Grief During the Holidays

Every day without you since you had to go,
is like a summer without sunshine

and Christmas without snow.

I wish that I could talk to you,

there’s so much I would say.
Life has changed so very much

since you went away.

I miss the bond between us

and I miss your kind support.
You’re in my mind and in my heart

and every Christmas thought.

I’ll always feel you close to me

and though you’re far from sight,
I’ll search for you among the stars

that shine on Christmas night.

Author Unknown

Loss of a loved one is particularly painful during the holidays.  Whether the loss is recent, or many years in the past, there’s something about Christmastime that makes grief feel more poignant.

Maybe your family traditions will change, or maybe it’s the thought of putting on a cheerful face at holiday parties, attending solo, when once you were part of a couple.  Or maybe it’s finding recycled gift tags or old Christmas cards that include names of spouses, parents, or even children who are no longer with us. 

Holidays can be hard – it’s important to remember that if you aren’t looking forward to the season, you’re not alone.   Sadness, depression, and feelings of being overwhelmed are all perfectly normal, especially if you’re missing a loved one.

Here are some ways to take care of yourself this season:

Let Go of Expectations

Expecting your holiday to be the same as in past years, when your family has changed, is a recipe for disappointment. Try to keep an open mind and understand that emotions will be high this year for everyone. 

Give Yourself Permission to Sit It Out

Don’t force yourself to attend every holiday activity if you don’t feel up to it.  It’s okay to skip the cookie exchange party this year.  While it’s important to not isolate yourself when you’re feeling sad, it’s equally important to select social events that are most meaningful to you.  Let your friends and families know what you need this year.

Make New Connections

Even when you’re not up to your usual holiday activities, human connection matters. Volunteering, visiting seniors in a local home, and doing things for others – even strangers, can be a big help during times of sadness and grief. Something as simple as enjoying the morning paper at your local coffee shop, and buying a cup for a stranger, can boost your mood, and others’ as well.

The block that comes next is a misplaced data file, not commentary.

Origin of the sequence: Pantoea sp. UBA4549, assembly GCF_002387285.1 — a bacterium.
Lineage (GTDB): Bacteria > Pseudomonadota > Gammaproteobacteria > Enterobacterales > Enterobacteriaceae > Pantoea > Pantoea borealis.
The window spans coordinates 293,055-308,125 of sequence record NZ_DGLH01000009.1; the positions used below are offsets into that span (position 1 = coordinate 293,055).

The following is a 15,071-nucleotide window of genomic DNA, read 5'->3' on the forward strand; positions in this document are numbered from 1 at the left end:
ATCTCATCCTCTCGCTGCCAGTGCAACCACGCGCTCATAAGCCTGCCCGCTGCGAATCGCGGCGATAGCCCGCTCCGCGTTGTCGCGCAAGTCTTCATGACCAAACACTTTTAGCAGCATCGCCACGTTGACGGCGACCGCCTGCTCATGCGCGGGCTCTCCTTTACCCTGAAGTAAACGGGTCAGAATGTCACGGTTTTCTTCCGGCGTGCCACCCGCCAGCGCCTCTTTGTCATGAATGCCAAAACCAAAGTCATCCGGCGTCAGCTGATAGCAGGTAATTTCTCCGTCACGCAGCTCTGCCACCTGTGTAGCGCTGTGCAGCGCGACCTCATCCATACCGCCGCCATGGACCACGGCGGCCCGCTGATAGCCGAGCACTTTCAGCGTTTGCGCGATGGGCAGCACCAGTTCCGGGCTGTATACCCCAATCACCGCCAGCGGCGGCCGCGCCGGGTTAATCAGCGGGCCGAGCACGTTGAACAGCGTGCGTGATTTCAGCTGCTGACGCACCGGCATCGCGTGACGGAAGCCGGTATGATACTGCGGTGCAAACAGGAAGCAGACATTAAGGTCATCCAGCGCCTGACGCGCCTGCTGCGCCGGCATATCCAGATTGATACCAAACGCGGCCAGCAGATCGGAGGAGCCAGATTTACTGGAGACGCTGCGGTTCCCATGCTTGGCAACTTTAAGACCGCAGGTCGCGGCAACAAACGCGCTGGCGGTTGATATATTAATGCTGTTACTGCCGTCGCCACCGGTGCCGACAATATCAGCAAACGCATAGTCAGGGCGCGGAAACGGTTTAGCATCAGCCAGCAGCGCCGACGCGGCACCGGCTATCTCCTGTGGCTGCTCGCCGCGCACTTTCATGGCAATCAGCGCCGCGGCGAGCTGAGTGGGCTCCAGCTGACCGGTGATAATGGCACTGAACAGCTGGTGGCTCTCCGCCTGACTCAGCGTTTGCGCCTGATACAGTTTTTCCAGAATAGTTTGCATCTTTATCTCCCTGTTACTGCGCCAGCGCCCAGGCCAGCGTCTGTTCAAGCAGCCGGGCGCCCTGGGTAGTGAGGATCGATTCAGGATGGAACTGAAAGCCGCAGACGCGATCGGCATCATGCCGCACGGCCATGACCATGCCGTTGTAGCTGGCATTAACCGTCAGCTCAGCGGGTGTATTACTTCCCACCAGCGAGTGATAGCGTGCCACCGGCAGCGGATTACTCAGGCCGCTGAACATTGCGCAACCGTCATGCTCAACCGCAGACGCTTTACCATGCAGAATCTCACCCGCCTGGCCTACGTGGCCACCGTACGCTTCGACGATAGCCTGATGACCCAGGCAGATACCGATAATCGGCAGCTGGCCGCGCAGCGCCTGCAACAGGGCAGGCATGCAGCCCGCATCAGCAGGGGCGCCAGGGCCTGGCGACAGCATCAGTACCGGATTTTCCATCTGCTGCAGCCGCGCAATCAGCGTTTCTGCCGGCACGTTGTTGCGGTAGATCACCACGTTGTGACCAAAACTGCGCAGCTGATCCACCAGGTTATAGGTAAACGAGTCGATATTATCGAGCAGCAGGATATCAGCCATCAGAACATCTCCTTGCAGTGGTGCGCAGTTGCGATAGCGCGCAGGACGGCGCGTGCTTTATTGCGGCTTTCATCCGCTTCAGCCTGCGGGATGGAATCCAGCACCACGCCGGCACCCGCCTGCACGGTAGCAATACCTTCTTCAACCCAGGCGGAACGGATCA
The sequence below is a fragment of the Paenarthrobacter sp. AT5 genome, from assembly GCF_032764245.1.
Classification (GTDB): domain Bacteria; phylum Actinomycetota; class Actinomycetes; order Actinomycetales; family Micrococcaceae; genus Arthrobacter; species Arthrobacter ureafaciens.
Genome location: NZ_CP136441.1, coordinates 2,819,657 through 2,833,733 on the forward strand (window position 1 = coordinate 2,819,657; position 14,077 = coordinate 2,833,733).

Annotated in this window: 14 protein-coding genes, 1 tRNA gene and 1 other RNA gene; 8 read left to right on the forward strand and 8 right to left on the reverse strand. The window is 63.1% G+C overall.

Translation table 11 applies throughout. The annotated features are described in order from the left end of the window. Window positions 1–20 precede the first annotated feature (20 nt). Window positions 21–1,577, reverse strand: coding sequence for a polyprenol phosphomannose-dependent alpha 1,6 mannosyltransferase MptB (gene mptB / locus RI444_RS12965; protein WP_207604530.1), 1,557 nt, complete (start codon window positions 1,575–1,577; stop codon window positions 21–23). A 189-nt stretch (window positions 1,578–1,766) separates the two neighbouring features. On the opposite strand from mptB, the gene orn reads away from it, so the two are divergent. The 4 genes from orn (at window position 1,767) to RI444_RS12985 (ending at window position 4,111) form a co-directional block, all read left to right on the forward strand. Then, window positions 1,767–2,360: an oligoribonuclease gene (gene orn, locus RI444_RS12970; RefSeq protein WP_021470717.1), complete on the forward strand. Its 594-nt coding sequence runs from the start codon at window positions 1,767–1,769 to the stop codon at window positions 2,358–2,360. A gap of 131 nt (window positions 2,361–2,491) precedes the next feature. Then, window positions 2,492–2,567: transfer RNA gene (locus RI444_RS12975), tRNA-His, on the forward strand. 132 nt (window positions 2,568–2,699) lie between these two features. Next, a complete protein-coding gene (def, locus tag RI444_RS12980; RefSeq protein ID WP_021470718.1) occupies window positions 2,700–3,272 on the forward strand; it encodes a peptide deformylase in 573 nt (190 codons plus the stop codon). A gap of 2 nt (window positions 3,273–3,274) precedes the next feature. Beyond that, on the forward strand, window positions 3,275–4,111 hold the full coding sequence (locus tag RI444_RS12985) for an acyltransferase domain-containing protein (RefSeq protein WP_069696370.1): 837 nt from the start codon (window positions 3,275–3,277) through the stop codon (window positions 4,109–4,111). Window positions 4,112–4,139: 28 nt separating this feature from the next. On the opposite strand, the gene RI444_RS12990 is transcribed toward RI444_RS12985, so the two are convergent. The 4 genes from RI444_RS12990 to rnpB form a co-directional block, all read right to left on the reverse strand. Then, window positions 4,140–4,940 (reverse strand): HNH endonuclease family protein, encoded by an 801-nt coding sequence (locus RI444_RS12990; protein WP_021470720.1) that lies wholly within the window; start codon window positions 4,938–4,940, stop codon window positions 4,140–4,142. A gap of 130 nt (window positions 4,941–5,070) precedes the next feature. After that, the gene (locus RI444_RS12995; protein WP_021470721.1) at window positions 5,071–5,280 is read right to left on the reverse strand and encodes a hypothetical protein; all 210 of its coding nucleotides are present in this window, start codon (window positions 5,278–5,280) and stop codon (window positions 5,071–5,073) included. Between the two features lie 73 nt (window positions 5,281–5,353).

Change It Up

Participating in holiday traditions without a loved one is hard.  Maybe it’s time to change it up.  Does your tradition include a Christmas movie at the theater?  This year, ask the family to go for a walk to look at lights, instead.  Do you usually ring in the new year at a friend’s  house?  Maybe this is the year to spend a few days with an out-of-town relative or friend, instead.

Give Yourself Grace

Remember that there is no right or wrong way to experience loneliness or sadness.  Acknowledge how you feel – it’s okay, and you don’t need to apologize.  Understanding that your emotions are normal, and are also temporary, is an important step toward healing. 

Your loved one is gone – but you’re still here.  And whether it’s your biological family, friends, church family, co-workers or neighbors – you are important.  You matter to those around you, and you matter to God.

Merry Christmas, and God Bless.

The Greatest Gift

A 2017 survey by the National Funeral Director’s Association shows that nearly two thirds of Americans think that pre-planning, or at least sharing their final wishes with their families is important.  But in reality, fewer than 20 percent of Americans pre-plan or even discuss their wishes.

Making decisions about end-of-life preparations are easiest when planning for a distant future, rather than a last-minute scramble.  And there’s no greater gift that you can give to your children than to let your wishes be known and pre-plan your final disposition, so during a time of grief, your children won’t need to make difficult decisions.